HERAT CITY (SW) – Families in Herat celebrated ‘Yalda Night’, the longest and darkest night of the year, with traditional zeal.
This has been a tradition for ages when friends and family gather together to eat, drink and read poetry (especially Hafez) until well after midnight. Fruits and nuts are eaten and pomegranates and watermelons are particularly significant for the ‘Yalda Night’ or ‘Chellah’.
The red color in these fruits symbolizes the crimson hues of dawn and glow of life.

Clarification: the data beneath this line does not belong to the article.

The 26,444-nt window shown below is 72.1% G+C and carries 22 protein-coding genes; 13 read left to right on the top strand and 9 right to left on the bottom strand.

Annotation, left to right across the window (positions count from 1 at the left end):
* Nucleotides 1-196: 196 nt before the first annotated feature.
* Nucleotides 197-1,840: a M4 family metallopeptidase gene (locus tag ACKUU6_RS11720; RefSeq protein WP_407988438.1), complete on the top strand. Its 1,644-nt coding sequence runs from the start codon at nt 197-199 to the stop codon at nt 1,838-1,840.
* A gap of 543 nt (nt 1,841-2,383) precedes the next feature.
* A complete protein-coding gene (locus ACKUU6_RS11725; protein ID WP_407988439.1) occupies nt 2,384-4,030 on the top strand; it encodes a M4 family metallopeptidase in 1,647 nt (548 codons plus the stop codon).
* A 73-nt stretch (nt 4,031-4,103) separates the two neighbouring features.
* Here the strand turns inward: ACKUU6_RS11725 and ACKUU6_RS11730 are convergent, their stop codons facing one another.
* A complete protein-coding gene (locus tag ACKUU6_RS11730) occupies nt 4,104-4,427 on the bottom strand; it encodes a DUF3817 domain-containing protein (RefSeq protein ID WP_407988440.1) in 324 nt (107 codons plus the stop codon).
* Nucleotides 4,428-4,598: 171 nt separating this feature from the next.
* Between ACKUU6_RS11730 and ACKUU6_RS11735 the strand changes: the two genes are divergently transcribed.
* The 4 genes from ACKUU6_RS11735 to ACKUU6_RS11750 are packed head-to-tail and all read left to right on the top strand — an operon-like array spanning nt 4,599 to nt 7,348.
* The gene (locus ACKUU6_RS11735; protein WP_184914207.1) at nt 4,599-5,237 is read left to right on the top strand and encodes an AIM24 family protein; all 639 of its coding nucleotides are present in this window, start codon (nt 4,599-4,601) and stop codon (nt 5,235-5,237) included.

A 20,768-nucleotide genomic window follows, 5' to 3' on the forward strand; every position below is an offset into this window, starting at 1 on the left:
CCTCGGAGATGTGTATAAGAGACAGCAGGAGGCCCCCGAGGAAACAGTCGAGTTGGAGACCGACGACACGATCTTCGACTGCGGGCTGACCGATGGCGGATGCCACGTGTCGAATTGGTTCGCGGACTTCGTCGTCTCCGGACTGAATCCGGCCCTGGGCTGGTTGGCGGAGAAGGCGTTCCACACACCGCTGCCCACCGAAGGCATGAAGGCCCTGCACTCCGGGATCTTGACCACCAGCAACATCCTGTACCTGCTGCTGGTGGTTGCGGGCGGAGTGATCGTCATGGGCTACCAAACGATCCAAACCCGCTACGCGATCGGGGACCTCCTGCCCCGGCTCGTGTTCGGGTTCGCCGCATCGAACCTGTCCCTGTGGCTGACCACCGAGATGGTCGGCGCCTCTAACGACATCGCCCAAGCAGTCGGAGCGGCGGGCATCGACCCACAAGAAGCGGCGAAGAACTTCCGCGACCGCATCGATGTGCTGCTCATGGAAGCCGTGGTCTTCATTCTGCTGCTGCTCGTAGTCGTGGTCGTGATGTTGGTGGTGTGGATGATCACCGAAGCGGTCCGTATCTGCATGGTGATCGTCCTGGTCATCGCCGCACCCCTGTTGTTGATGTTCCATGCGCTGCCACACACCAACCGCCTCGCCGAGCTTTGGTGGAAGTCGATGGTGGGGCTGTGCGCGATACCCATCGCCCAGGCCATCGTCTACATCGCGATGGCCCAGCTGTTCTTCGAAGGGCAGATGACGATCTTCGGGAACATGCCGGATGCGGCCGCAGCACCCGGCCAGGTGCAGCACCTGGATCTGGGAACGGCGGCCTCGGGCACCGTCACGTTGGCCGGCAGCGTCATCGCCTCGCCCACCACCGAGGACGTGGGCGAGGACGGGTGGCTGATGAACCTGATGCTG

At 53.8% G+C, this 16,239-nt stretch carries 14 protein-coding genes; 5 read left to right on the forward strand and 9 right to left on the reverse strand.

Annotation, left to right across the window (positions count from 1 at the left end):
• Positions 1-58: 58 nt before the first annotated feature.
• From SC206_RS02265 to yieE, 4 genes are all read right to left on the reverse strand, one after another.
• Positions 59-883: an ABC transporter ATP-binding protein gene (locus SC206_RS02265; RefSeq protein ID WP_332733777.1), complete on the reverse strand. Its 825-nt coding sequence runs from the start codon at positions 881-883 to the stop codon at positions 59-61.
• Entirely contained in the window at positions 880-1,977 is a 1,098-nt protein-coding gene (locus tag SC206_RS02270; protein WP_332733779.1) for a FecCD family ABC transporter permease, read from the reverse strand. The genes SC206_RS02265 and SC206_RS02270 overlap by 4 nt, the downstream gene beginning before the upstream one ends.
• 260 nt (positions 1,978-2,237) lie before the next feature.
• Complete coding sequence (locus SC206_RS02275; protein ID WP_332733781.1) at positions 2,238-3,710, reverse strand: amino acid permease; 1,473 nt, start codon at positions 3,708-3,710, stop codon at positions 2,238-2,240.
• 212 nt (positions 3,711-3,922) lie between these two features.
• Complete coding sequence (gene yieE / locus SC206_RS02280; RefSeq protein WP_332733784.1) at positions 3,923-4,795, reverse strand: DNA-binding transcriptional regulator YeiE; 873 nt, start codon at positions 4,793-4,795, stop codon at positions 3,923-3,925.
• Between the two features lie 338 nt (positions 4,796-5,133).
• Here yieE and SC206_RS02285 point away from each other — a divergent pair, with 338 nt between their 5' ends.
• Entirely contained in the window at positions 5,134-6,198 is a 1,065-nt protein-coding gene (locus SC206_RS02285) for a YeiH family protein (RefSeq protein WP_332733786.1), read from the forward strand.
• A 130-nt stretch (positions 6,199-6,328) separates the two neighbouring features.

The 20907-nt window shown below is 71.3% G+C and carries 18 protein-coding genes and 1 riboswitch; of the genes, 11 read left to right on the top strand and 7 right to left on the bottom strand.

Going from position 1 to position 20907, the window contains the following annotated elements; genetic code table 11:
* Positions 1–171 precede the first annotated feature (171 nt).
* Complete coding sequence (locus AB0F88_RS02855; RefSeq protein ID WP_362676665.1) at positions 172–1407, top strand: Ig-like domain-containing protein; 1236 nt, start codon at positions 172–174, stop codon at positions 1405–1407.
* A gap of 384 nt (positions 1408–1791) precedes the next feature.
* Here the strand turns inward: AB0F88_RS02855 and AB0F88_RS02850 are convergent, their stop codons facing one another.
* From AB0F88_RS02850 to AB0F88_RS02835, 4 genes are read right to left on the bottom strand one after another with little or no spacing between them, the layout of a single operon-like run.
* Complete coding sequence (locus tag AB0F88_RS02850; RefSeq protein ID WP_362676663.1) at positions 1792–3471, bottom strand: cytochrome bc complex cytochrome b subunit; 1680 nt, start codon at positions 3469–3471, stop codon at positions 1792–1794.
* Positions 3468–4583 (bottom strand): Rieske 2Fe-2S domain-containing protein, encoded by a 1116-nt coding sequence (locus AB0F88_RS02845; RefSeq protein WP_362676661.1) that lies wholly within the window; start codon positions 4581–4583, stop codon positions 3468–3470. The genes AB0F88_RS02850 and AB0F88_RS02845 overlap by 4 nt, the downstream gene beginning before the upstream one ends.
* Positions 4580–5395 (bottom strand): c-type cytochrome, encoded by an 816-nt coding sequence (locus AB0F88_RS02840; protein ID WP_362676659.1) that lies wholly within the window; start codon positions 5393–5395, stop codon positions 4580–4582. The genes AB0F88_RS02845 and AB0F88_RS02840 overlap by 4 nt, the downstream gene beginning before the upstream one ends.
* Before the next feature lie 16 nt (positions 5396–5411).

Dr. Ahmad Ghani Khusrovi, a professor at the Herat University, said in this regard that many families prepare their dining mats in line with the Yalda Night traditions to keep the custom alive here. Dry-fruit and fresh-fruit vendors have also reported significant surge in sales in this connection.
Observed in Iran, Azerbaijan, Afghanistan, Iraq, Tajikistan and Turkey, it marks "the night opening the initial forty-day period of the three-month winter" from which the name Chellah, "fortieth", derives.